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Sugar by Gordon Grice


It starts with little things: a chess game the kids shouldn’t know how to play, a game of hide-and-seek that goes on way too long, a strange voice just below the household noise… and the missing pounds of sugar.



It starts with little things: a chess game the kids shouldn’t know how to play, a game of hide-and-seek that goes on way too long, a strange voice just below the household noise… and the missing pounds of sugar.

Everybody in town has heard the story of the killer clown and the babysitter, but Terrence and Stacy know the truth is worse than any urban legend. They’re  young, smart, and proud of their three boys—and their lives are about to shatter.

What’s wrong with the boys? Who are they talking to when they think no one’s around? Gordon Grice spins a tale of creeping terror and psychological horror in a short story following the traditions of J. Sheridan LeFanu and Robert Aickman.

Sugar will also feature in the anthology, Restless, coming soon from Frith Books.

Gordon’s Author Page

Additional information


Gordon Grice


6743 words (22 .pdf pages)


.epub, .pdf

Cover Design

Anna Reith

Read an excerpt


© Gordon Grice. All rights reserved.

When I came back from my fellowship year overseas, I found Terrence and his family of five had moved into a two-bedroom apartment. That surprised me, because they’d seemed happy in their roomy rental house. The kitchen of this new place could hardly hold the two of us and the unnecessarily elaborate coffee contraption he insisted on using. I asked him bluntly about the change; we’re old enough friends to have dispensed with good manners.

He answered with what seemed at first an irrelevance.

“I don’t know whether you’ve heard a certain story that was going around a while back? It’s one of those urban legends, the gruesome kind. I’m sure I heard it half a dozen times in a few weeks. But that may have been after you went away.”

The spook-story he told went like this:

“A couple have two children, or however many you like; there are always variants of these stories. The children tell the parents about their imaginary playmate, a little clown. He plays games with them when no one’s around. Sometimes he takes the blame for naughty things, like jumping on the bed, but mostly he’s harmless, even funny. One night, the parents are out for their anniversary, and for some reason the mother feels uncomfortable. She phones home to see how things are going. The babysitter says everything’s fine, the children fed and bathed and read to and tucked in, though they’re still giggling and whispering. The mother asks her if she’s finding everything she needs, and the babysitter says there’s only one thing, and it’s such a silly thing she hates to even bring it up, but this little statue of a clown in the children’s room is giving her the creeps, and she wonders if she can cover it up or move it or something? The mother says take the kids and get the hell out of the house; don’t ask me anything, just move. The babysitter does as she’s told, exactly the way nobody would in real life.

“Now you must picture a great climax: police cars with sirens zooming into the driveway, the frantic parents screeching up in their car, and—as the cops go through the house—the babysitter is huddled in a police cruiser with the kids, having no idea what to think. The mother comes up to her and says, ‘We don’t have a little clown statue.’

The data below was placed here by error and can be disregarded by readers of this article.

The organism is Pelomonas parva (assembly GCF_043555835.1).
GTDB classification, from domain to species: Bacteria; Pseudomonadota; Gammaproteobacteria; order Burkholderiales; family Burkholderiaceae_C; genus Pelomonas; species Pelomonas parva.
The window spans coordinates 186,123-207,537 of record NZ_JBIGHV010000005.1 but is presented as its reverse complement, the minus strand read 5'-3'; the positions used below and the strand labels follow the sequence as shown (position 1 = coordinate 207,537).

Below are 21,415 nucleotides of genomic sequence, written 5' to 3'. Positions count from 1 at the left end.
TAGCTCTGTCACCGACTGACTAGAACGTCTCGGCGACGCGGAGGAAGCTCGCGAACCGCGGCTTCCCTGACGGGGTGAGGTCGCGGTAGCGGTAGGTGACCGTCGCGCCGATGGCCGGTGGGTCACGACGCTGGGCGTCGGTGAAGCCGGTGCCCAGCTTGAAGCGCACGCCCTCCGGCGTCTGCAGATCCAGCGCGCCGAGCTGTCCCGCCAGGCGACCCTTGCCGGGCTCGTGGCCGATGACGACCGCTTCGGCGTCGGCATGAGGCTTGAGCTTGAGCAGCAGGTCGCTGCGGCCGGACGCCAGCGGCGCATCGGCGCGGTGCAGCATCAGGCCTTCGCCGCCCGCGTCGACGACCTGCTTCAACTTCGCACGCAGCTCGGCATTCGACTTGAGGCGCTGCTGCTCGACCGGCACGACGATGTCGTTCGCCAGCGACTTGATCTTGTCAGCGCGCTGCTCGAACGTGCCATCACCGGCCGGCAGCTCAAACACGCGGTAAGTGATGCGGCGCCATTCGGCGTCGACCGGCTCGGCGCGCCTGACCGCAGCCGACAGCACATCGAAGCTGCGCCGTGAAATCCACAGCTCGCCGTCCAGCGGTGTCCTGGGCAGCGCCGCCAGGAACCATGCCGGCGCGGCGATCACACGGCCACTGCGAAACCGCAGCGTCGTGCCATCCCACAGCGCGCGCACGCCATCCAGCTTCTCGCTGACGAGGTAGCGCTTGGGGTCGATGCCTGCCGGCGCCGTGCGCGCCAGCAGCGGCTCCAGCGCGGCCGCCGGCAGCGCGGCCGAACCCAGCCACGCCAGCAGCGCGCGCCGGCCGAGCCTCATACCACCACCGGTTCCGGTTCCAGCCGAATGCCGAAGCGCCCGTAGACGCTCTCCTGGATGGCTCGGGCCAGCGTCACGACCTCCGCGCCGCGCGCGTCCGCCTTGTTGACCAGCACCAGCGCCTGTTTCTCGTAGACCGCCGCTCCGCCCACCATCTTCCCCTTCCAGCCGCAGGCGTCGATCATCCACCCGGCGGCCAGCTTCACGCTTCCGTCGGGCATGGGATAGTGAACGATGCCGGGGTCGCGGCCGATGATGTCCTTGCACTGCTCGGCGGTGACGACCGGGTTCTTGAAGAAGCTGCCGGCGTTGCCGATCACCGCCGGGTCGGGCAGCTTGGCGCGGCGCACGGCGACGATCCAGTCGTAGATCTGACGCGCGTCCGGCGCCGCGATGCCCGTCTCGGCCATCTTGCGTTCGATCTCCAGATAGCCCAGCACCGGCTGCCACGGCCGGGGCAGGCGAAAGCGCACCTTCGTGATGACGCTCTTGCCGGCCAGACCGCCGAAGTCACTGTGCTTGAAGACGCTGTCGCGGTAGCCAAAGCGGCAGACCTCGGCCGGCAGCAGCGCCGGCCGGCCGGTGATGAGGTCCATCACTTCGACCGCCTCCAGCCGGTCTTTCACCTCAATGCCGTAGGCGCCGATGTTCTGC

“Of course the ending ruins it. There are a hundred stories, all false, that end with a young woman told to evacuate a house because there’s a killer inside. That’s the pay-off here; the little clown is really a demented dwarf who has been living in their house, undetected except by the children. There are less pleasant variants, of course, in which the babysitter is not quick enough to escape, or else she escapes but leaves the children behind. To me, that’s the second worst version. The absolute worst is the one in which the police find nothing in the house: the clown has escaped.”
Terrence had recounted this story in his usual ironic way, but by the end of it he was visibly perturbed, tracing a ring around the top of his coffee cup, into which he stared as if unwilling to meet my eyes. He seemed on the verge of weeping.

“It’s certainly creepy,” I said. This comment, obvious though it was, prodded him back into speech. He wrapped both hands around his cup and commenced the story he’d been building to.

“The thing is,” he said, “while this story was going around campus, I had just lived through something rather like it. I suppose it’s a coincidence; or perhaps someone has had an experience similar to mine, and the real events have gotten crusted over with the narrative flourishes of legend.”

“It began with small things. One afternoon I was carrying my lunch from the kitchen to my office upstairs. As I passed Peter’s room, I saw the boys playing. It was some sort of game where you stand in a circle and chant, though I didn’t take note of the particulars. Once I’d passed the doorway, I stopped, took a step backward and counted the boys. I don’t know why I did it. I hadn’t given a conscious thought to what they were doing; my mind was absorbed in a problem I meant to get back to as soon as I had wolfed my corned beef sandwiches. I was, I realized, surprised to find the number only three, because something had given me the impression of four.

“These things happen, I suppose; glitches of the mind. But I looked around at the floor, trying to convince myself that one of the stuffed animals nearby could have looked human enough to fool me. This was before the latest round of birthdays, so the boys were seven, five, and three. For a moment, these numbers seemed oddly significant, as if they had something to do with the head count. Only when Peter spoke to me did the spell of doubt leave me.”


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